What if you could have all instruments inside the steering wheel? That was the idea behind the Maserati Boomerang. It was first displayed as a non-functional model at the Turin Motor Show in 1971. By the Geneva Salon in March 1972, it had been transformed into a fully operational vehicle. The mechanics were from Maserati, the engine being the race-bred V8 of 4.7 liters, developing no less than 310 hp and good for an indicated top speed of 300 km/h. One journalist observed that it looked as though it was doing a hundred miles an hour standing still! It was then, until 1974, successively shown at the Paris, London and Barcelona motor shows and was unanimously praised for its audacity.
The Citroen Xenia Concept was introduced in 1981 and was a scale model design that never went past the concept stage. The interior was just as futuristic as the exterior, with a slew of lights and buttons in-and-around the steering wheel. The concept was envisioned as having an automatic gearbox and plenty of glass on all four corners, offering an open-air feeling for the occupants.
The 1988 Pontiac Banshee concept car interior was a blend of 1988 and 2008: high-tech gadgetry and conveniences, but using technology that existed when the car was built. Gauges were electronic and included a 3-D head-up display.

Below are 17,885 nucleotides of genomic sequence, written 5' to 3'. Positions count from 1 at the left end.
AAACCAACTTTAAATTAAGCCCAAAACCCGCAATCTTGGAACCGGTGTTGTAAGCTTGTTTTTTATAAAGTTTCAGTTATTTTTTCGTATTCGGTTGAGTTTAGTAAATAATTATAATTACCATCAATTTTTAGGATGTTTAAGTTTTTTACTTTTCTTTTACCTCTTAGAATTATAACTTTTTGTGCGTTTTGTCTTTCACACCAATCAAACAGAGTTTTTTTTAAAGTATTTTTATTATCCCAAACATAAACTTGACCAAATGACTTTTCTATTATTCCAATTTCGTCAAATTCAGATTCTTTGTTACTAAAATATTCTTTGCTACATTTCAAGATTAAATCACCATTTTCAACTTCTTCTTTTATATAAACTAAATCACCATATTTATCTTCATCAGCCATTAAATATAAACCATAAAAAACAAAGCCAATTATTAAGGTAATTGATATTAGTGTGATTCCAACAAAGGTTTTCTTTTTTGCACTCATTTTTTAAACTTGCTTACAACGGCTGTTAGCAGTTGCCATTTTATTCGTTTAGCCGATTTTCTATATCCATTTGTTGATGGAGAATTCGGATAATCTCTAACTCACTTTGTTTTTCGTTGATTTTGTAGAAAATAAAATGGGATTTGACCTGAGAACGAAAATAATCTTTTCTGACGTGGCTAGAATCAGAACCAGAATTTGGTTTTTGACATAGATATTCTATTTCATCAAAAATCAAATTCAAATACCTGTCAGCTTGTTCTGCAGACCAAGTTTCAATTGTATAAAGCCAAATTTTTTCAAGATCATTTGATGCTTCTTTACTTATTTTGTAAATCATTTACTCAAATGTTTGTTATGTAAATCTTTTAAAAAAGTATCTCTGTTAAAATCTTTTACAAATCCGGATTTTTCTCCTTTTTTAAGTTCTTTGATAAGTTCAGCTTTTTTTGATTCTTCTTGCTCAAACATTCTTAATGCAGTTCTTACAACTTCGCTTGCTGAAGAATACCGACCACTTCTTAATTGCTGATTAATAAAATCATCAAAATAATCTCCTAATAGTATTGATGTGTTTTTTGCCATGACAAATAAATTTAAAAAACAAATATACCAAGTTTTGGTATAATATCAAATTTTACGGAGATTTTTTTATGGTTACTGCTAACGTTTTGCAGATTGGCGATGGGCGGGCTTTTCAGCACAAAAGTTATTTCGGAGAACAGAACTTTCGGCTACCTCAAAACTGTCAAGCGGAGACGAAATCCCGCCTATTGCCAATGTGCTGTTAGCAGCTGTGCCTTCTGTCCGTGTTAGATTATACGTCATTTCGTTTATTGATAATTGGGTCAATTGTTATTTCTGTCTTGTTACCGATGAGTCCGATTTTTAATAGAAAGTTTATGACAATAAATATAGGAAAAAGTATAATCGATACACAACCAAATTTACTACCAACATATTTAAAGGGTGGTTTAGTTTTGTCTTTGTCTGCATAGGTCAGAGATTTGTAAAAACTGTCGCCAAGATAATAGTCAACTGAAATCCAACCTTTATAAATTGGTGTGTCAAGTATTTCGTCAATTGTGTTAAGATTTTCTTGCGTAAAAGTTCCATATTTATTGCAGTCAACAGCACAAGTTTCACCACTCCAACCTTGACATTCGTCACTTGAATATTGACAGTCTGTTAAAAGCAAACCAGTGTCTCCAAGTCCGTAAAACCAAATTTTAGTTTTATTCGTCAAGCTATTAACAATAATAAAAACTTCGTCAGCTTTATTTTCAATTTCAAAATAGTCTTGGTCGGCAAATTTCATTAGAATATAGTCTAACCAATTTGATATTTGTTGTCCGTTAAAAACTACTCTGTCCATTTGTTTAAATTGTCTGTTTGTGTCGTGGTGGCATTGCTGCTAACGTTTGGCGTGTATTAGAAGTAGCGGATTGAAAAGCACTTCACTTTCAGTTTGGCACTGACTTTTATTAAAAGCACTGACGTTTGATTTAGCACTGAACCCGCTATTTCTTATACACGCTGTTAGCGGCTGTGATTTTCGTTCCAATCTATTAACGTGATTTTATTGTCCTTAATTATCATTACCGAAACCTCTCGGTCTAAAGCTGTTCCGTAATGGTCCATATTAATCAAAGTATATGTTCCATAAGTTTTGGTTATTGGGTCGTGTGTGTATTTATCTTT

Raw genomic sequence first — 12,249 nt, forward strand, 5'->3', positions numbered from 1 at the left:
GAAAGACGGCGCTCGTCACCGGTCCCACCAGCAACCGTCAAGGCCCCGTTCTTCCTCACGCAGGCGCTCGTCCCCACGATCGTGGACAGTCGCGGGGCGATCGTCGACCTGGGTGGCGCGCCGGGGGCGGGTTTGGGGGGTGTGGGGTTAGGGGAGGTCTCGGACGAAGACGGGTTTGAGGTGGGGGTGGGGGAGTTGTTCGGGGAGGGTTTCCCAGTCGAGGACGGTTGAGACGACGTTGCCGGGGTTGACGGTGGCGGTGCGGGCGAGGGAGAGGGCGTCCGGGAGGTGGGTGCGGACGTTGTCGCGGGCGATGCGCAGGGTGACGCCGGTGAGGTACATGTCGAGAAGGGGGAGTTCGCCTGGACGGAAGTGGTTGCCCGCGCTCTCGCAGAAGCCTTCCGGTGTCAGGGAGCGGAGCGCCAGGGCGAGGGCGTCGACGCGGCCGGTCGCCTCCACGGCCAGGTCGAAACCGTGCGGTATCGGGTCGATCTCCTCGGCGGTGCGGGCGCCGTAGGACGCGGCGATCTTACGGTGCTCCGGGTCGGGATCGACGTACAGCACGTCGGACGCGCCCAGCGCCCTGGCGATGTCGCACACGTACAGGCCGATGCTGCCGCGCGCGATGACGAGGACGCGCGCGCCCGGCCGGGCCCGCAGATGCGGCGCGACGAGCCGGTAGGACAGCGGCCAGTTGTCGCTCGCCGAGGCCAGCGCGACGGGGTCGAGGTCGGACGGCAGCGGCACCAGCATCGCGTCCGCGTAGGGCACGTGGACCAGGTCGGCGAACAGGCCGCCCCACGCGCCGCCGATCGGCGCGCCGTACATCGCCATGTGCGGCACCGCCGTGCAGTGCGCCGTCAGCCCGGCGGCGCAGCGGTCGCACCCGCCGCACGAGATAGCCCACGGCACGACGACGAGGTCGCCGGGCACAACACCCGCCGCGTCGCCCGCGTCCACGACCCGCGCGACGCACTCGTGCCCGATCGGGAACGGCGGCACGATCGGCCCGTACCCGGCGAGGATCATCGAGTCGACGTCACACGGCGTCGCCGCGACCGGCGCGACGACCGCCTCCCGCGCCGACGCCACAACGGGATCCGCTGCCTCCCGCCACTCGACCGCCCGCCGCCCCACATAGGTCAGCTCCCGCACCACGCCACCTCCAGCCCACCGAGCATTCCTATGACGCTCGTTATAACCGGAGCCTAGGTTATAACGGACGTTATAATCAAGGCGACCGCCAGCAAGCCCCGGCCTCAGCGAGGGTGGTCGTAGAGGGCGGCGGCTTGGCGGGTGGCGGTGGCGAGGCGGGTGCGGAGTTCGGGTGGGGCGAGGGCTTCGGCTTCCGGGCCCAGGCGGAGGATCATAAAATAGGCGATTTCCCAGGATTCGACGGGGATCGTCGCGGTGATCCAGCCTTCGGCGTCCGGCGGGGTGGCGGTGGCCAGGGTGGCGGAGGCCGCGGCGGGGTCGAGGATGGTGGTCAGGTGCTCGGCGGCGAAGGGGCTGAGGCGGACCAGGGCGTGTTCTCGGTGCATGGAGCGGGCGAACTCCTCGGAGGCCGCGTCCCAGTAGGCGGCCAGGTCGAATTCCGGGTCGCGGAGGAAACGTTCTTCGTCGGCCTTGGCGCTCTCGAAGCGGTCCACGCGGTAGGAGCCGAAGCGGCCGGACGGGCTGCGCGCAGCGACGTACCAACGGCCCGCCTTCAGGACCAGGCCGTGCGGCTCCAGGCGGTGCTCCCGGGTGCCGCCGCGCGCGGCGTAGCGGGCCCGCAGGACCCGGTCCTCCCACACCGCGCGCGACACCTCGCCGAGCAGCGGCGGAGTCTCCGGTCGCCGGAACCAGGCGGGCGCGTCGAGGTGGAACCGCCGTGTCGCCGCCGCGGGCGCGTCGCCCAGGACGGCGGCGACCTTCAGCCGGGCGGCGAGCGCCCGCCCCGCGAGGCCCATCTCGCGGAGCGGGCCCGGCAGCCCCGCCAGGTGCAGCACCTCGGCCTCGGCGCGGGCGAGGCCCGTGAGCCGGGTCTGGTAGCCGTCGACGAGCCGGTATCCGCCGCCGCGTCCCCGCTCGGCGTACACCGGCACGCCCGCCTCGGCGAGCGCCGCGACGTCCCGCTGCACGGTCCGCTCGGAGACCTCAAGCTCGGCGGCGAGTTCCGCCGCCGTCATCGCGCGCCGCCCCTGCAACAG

5. 2012 Pagani Huayra
Some people love it, others hate it, but you can’t deny this million-dollar car has a crazy dashboard full of details.
If you think the dashboard is ugly, you should see the exterior. It had, however, an interesting range of family-friendly features, for which it was voted Top Gear Magazine’s "Family Car of the Year" for four years in a row (2001?2004).
Alpine spent over a quarter million dollars on this 2003 Honda Civic. This car is so littered with electronics it could only be described as unprecedented. The sticker price was a cool $250,000.
Remember K.I.T.T., the talking, computerized car from the old 80’s TV hit, Knight Rider? Built by a dedicated fan in Toronto, the replica took over 4 years and $40k (CAD) to build. The modified 1984 Pontiac Trans Am features all of the meaningless flashing lights and buttons from TV’s one-and-only talking car, along with a handful of updates like LCD screens and a DVD/CD/MP3 player to keep up with the times. Just about the only thing missing is the familiar voice of William Daniels to keep you in line.
The GSA Pallas had the mad rotating drums for speed and revs which you had look at through magnifying glasses.
Boxiest dashboard ever. Its exterior was also one of the longest, strangest ever seen.